Business

Sunday 11 December 2016

Profits double at Irish Ferries group as fuel bill drops and sterling soars

Published 28/08/2015 | 02:30

The Irish Ferries vessel Ulysses sails into Dublin Port.
The Irish Ferries vessel Ulysses sails into Dublin Port.

Growth in freight and passenger numbers have helped Irish Continental Group, which operates the Irish Ferries network, more than double its operating profits during the first half the year to €16.4m.

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Lower fuel prices - a big component of the ferry firm's operating costs - have also benefited the group.

Revenue at the company, headed by chief executive Eamonn Rothwell, rose 9.5pc to €143.1m during the first six months of the year - typically the quietest period for the operator.

Chairman John McGuckian said trading momentum in the summer period - not included in the results - had been strong.

He said that earnings before interest, tax, depreciation and amortisation (EBITDA) - which rose 82.1pc to €25.5m in the period - had been boosted by increased roll-on/roll-off freight volumes, car volumes, lower fuel bills and the relative strength of sterling.

Its group fuel bill fell 22pc to €20.8m in the period. While oil prices fell, the decline was offset by a stronger dollar and the consumption of more expensive fuels on part of its route network to comply with new EU environmental regulations. ICG doesn't hedge its fuel costs.

It carried 161,600 cars in the first six months of 2015, up 7.1pc on the first six months of 2014. The number of passengers rose 2.6pc to 701,600, while the number of roll-on/roll-off freight trucks carried was 11.5pc higher at 131,700.

The amount of container traffic carried by the group edged slightly lower.

ICG said that its Irish Ferries division operated 2,500 sailings in the first six months of the year. Revenue at the division rose 11.3pc to €86.5m, while EBITDA almost doubled to €20m. Operating profit at the unit more than quadrupled to €12.3m. The division also has a vessel on charter to KiwiRail in New Zealand.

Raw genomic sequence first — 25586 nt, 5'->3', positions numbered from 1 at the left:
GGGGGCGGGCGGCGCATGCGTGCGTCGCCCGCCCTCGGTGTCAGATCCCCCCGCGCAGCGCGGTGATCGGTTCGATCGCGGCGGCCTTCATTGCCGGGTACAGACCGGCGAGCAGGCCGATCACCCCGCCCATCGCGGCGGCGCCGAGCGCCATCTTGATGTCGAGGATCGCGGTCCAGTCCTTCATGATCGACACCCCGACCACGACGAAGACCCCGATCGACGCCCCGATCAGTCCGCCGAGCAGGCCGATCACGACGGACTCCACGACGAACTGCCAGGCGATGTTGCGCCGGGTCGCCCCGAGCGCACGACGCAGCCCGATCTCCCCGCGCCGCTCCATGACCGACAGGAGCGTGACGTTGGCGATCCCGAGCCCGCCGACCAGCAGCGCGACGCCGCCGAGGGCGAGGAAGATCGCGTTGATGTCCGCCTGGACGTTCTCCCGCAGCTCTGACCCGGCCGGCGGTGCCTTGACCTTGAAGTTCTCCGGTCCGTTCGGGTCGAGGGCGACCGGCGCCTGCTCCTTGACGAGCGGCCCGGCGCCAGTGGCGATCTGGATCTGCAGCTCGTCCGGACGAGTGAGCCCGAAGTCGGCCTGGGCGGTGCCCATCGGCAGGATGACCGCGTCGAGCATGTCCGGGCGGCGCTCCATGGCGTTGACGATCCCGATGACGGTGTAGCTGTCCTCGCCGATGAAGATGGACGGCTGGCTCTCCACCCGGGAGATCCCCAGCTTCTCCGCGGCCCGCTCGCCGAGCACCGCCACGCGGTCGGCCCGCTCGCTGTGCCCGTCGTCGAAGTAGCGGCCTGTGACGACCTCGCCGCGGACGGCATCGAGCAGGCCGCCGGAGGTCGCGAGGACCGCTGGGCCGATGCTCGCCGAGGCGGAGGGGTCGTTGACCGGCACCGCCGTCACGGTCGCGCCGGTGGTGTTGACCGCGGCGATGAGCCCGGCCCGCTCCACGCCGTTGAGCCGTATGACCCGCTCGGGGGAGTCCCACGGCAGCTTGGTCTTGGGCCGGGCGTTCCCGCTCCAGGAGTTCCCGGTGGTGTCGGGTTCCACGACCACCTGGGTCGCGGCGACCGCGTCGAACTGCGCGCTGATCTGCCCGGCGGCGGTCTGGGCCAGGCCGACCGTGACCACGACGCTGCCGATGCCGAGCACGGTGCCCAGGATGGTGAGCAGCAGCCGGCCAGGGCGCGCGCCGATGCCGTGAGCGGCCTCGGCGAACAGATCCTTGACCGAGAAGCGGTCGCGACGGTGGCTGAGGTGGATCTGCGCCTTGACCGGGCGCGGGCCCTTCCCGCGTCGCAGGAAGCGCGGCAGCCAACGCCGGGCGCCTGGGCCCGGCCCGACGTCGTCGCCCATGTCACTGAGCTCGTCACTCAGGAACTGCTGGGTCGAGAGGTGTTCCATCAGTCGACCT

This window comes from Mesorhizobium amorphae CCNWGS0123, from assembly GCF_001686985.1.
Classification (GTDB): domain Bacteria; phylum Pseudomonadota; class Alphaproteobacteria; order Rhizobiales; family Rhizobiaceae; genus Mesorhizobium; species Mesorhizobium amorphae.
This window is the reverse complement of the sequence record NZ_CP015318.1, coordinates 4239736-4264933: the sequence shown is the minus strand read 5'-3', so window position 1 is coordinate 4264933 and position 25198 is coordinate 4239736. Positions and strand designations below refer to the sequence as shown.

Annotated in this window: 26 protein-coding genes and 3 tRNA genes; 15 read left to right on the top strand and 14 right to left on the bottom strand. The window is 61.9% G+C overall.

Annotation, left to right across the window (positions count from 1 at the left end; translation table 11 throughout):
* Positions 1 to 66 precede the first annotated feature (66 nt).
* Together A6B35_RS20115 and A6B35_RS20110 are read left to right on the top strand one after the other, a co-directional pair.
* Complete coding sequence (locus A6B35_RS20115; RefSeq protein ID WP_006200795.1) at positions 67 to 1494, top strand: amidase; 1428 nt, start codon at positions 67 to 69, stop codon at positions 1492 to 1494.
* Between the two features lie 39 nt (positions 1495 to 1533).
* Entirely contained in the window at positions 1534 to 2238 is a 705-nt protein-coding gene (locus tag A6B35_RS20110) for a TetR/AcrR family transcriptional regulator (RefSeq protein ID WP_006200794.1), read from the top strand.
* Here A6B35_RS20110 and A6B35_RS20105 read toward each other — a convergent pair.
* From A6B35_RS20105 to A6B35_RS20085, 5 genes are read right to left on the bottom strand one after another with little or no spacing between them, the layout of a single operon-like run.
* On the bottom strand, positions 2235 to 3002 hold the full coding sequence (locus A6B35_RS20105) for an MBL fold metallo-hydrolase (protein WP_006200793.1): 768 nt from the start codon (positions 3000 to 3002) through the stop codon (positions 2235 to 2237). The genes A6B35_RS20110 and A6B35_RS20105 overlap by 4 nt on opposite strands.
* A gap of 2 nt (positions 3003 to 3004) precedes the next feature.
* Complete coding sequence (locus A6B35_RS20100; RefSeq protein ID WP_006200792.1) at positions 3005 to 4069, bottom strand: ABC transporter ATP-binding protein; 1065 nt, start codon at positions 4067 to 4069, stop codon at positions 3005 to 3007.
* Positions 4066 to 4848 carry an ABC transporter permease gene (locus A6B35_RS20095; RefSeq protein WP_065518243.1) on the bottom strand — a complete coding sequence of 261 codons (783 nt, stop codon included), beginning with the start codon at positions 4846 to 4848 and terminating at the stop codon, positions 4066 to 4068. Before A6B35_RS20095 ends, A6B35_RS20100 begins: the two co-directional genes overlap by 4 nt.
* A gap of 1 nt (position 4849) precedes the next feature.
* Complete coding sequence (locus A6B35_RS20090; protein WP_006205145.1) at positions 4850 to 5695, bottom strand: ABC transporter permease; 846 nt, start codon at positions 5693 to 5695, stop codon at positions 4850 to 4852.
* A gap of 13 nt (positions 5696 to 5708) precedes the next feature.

ICG's container and terminal division includes the Eucon shipping line, as well as container terminals in Dublin and Belfast.

Revenue at the division rose 6.5pc to €57.2m in the period, while EBITDA was 48pc higher at €5.5m. ICG said the number of containers shipped during the period was largely flat due to route reconfigurations.

The ferry group noted that from July 1 to August 22 - its key summer trading period - total passenger numbers were up 1pc, while the number of cars carried was 4pc higher.

The amount of roll-on/roll-off freight carried rose 8pc.

"In the absence of unforeseen circumstances, the outlook for the remainder of the year is for a continuation of business momentum seen to date but with some easing in both car and Ro-Ro freight volume growth rates due to the more established patterns of 'Epsilon' carryings in the second half of last year," according to the company.

Epsilon is a vessel ICG introduced to its fleet in 2013.

In numbers

82pc Rise in EBITDA to €25.5m in first half

€143.1m First-half revenue, a 9.5pc rise

€20.8m Fuel bill - a 22pc fall

Irish Independent

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